It’s been a long, sorrowful week for the United States, and it’s sobering to think how much worse it might have been if not for the strength and compassion the citizens of Dallas have shown since last Thursday, when a gunman opened fire during a Black Lives Matter protest. The shooting left four Dallas Police officers and one DART officer dead, and left the city itself at the center of an unforgiving national spotlight. The ambush in Dallas was an act of crazed hatred and, as such, inherently senseless and unjustifiable. Even so, it could easily have left the nation even more divided than we already were over the issues that gave rise to the Black Lives Matter movement in the first place and had led to Thursday’s protest, after the police killings of two black men, Alton Sterling and Philando Castile, earlier in the week.

But thus far at least the tragedy in Dallas doesn’t seem to have reinforced our preexisting hostilities. If anything, Americans have responded with an anomalous degree of decency. So too have most politicians and partisans, as Jamelle Bouie noted at Slate on Friday:

But the events of the past week—and perhaps the shared sense that we’re on a brink of some sort—have inspired a basic decorum. Black Lives Matter has fiercely condemned the violence in Dallas, and beyond the right-wing fever swamps, there’s no apparent effort to cast blame on the movement against police brutality. At the risk of indulging the soft bigotry of low expectations, this week has revealed the strength of American society at the same time it has exposed its most fragile parts.

The possibility Bouie raises, that the events of last week have given rise to a shared sense of danger, seems plausible to me, but I’d like to suggest another possibility. The leaders of Dallas, led by Police Chief David O. Brown and Mayor Mike Rawlings, have explicitly and assertively rejected partisan arguments about the tragedy they’ve been dealing with; since yesterday, when national, state, and local leaders gathered in Dallas for an interfaith memorial service, I’ve been wondering if they’ve thereby made it possible for others to do otherwise. Officially, the service yesterday was dedicated to the five officers who lost their lives—Michael Smith, Michael Krol, Lorne Ahrens, Patrick Zamarripa and Brent Thompson. Along the way, speakers paid tribute to law enforcement, and city leaders more generally. Intriguingly, though, all the officials who spoke went out of their way to be inclusive; they were honoring cops but also, simultaneously, embracing their national critics.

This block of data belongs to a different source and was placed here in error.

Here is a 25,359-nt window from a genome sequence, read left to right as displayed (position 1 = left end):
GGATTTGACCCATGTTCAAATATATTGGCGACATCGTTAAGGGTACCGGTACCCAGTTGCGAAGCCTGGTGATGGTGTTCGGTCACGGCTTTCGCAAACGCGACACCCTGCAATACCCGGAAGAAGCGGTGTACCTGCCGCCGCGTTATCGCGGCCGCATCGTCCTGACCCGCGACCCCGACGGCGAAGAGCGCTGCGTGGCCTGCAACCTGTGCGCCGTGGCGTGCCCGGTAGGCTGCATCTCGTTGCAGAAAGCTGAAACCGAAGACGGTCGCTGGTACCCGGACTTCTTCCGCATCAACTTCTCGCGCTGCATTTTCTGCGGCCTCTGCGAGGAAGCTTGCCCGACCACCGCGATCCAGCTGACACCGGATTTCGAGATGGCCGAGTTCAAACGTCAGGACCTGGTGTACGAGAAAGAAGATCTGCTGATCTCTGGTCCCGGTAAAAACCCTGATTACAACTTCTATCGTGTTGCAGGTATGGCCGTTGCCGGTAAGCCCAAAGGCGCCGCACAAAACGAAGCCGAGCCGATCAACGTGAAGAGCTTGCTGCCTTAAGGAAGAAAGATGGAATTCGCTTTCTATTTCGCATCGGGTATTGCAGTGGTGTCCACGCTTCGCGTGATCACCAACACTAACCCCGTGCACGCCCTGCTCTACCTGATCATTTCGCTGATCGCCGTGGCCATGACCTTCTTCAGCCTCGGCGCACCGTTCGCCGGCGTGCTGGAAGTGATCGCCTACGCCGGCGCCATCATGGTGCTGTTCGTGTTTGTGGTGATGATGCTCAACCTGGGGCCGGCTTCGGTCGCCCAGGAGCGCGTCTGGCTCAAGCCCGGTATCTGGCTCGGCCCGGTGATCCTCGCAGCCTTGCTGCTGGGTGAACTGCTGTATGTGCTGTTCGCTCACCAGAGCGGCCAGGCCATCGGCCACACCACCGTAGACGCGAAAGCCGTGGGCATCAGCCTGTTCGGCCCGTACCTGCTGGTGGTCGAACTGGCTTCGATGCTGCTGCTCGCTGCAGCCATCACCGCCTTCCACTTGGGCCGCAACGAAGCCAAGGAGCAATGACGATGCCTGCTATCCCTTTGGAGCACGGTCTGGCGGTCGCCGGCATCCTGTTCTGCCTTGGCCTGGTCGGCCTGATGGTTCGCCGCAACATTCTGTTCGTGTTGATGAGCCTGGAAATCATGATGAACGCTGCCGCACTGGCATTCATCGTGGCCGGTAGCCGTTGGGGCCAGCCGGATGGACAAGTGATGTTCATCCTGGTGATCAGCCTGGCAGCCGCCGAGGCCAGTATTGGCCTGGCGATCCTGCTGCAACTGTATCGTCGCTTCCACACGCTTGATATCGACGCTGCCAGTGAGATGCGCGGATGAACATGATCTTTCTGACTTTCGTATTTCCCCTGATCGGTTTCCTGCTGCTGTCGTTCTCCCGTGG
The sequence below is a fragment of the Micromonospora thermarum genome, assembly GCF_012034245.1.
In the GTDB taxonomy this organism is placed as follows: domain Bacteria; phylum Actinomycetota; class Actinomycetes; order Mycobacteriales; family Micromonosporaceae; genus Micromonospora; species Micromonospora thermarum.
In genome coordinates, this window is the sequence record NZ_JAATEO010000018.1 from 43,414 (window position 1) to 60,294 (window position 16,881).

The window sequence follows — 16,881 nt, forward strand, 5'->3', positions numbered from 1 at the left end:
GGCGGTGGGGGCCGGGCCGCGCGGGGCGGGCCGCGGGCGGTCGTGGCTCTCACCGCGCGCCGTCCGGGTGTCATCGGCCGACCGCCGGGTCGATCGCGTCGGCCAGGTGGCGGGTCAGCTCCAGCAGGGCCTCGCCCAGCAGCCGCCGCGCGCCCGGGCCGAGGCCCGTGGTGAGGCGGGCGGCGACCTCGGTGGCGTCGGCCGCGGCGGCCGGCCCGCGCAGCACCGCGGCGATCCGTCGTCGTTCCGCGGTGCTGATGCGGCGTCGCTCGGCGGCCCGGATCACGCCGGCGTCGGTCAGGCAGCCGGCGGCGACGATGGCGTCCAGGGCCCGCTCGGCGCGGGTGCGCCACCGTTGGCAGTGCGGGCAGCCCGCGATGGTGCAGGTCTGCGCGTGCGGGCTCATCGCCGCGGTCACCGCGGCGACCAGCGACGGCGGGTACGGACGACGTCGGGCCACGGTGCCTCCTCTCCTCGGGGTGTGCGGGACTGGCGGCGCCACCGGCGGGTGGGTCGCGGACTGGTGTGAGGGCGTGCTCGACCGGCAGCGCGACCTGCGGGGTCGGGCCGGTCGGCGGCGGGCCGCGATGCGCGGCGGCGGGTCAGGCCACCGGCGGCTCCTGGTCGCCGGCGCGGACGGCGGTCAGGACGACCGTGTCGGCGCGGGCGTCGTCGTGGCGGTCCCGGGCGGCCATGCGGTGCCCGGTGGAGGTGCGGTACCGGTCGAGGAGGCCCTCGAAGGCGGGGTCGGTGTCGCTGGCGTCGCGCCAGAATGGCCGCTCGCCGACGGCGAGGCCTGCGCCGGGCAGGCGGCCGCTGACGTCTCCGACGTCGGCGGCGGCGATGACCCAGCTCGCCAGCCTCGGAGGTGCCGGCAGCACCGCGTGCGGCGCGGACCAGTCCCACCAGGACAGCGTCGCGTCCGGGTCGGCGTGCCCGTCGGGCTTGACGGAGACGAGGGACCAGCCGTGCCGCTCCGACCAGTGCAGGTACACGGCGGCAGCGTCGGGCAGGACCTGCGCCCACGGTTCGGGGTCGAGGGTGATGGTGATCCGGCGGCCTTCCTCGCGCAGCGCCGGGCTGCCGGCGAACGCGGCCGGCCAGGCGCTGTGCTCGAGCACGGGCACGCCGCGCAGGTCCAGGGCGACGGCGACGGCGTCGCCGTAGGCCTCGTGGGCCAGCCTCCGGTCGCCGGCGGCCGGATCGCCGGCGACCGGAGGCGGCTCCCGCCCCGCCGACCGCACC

Yesterday’s explicit calls for unity, in other words, weren’t merely perfunctory political rhetoric in response to a high-profile tragedy. They were, if nothing else, backed by acknowledgements that the debate over racial disparities in America’s justice system has become dangerously polarized. George W. Bush, in one of his rare public appearances since leaving the presidency, put it well: “Too often we judge other groups by their worst examples, while judging ourselves by our best intentions.”

The most eloquent statement yesterday, though, was the one being made by the people of Dallas, and particularly the law enforcement officers who attended the memorial service. As Barack Obama noted in his remarks, the Dallas Police Department and Chief Brown were known, even before last week, for an outlying commitment to improving relations with the community. And there’s a cruel irony to the way they were targeted last Thursday: “Despite the fact that police conduct was the subject of the protest, despite the fact that there must have been signs or slogans or chants with which they profoundly disagreed, these men and this department did their jobs like the professionals that they were.” They’ve continued to do so since then, in part by setting a salutary example: Dallas police have defined themselves as members of a community rather than just members of the blue team. By doing so they effectively insisted on the decency we saw at yesterday’s memorial service, from Republicans and Democrats alike. Let’s hope it continues a little while longer.